“Ezra, leave it!” I call, watching as a couple of the dogs have found something interesting to bury their noses in near the bleachers. The desired response is for Ezra to ignore whatever stinky, slimy or tasty morsel he is captivated by and, preferably, check in with me. The current morsel must be of exceptional vintage because Ez is blowing me off. Perhaps emboldened by his littermates or succumbing to peer pressure, he sneaks a glance at me and goes right on snuffling. In a practiced tone, I let out a sharp, but non-threatening, “Hey!” and Ezra, looking sufficiently chastised, pulls his face from the dirt. He jogs over to me unenthusiastically. As we walk away from the scene, I put on his leash and employ my disappointed voice, “Ezra, you gotta leave it, buddy. Yeah, when I say ‘leave it’ you gotta leave it, bud. You know that.” We walk in silence for a few moments, but then, to let him know that I hold no grudges, within two minutes I am praising him for a good heel.
It wasn’t all sunshine and rainbows with Paige or with any of the dogs I’ve helped to train. Learning the art of Positive Reinforcement training on the fly, in a group setting, with a puppy who is constantly probing the limits of acceptable behavior, can be overwhelming. I’ve seen frazzled nerves and damaged egos.
I’ve seen a convict shed tears after a too long and particularly unsuccessful training effort. I have been humbled by placing too-high expectations on an undertrained puppy. When frustrated with a dog, many people’s tendencies lean towards punishment and while I bristle at doing these animals any harm, it took a great deal of patience and trust in the process for me to be convinced of its superiority. Seeing a dog respond to Positive Reinforcement and watching a puppy mature in to a well-behaved, attentive and engaged animal who has learned to communicate with you and to interact with the world through you is a convincing argument. The enormous benefits earned by an animal who has been trained to operate in our world are obvious, but the effect that this program can have on the handlers is equally powerful. Some in the program seem content with the companionship that a dog affords them. Yes, having a dog in prison is wonderful, fun and makes the time go by much faster, but not to fully commit to the training and experience its rewards seems like such a wasted opportunity. Among the handlers that I’ve spoken with who share this view there are some common accounts. Immersing oneself in a new system, learning its unique language and studying its applications appeals to the technical learners in our group. In fact, some of them have plans to pursue careers in dog training upon their release.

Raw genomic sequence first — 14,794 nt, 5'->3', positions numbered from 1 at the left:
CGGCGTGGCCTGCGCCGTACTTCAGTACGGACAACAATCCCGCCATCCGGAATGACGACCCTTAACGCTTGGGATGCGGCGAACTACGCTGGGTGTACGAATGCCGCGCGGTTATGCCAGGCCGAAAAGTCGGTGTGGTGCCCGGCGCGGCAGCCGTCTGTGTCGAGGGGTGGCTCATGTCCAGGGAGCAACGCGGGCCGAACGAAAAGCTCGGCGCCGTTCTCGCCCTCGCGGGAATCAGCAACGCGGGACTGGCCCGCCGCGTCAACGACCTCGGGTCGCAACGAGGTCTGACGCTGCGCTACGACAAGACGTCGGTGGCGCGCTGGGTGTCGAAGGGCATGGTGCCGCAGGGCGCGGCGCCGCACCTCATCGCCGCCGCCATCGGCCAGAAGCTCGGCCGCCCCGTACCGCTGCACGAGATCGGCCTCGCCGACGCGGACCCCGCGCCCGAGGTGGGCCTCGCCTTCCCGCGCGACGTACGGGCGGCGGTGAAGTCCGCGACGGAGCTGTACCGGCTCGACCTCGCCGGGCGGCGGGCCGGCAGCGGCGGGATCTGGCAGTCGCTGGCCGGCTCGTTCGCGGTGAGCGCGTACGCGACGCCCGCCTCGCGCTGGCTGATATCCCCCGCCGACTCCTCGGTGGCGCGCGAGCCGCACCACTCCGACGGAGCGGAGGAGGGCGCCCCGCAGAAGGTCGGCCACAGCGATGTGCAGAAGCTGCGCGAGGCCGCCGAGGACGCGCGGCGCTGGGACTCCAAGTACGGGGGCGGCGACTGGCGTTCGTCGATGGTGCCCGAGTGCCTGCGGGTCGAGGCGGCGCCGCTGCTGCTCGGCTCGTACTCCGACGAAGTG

Nurturing a young life and practicing patience and kindness have been cited as the greatest benefits by other handlers whose paternal instincts may not have been as sharp before their participation in the program, but who believe that they are now better equipped to raise their own children once given that chance. These are no small matters and certainly dramatic considering the short amount of time this program has existed. When I look at the PAWS program I see a rare thing in our world; an endeavor that benefits everyone involved at every level and harms none. In fact, I see all of the efforts of Can Do Canines spreading only ripples of positivity. The dogs are loved, trained and live rich lives. The volunteers, from start to finish, better themselves in the service of others. And ultimately, the person in need who is given a wonderfully trained dog will be forever changed and grateful. Which is how I would describe the program’s effect on my own life: I am changed and grateful.
“Ezra, button”, I say outside of our cell and Ez rears up on hind legs and forcefully nudges the handicap symbol on the wall next to our door. “Yes!” I say and reward him. “What a good boy.” He sits as I open the door. He waits as I take off his leash. He enters when I say “In”. All of these behaviors take patience and time to train, but I enjoy every moment of it and remind myself daily not to take this experience for granted. I sit on the floor and Ezra walks over, turns a little circle and plops down in my lap. I didn’t train him to do that, but it’s my favorite thing he’s done all day. “Thank you, buddy”, I tell him as he drifts off to sleep.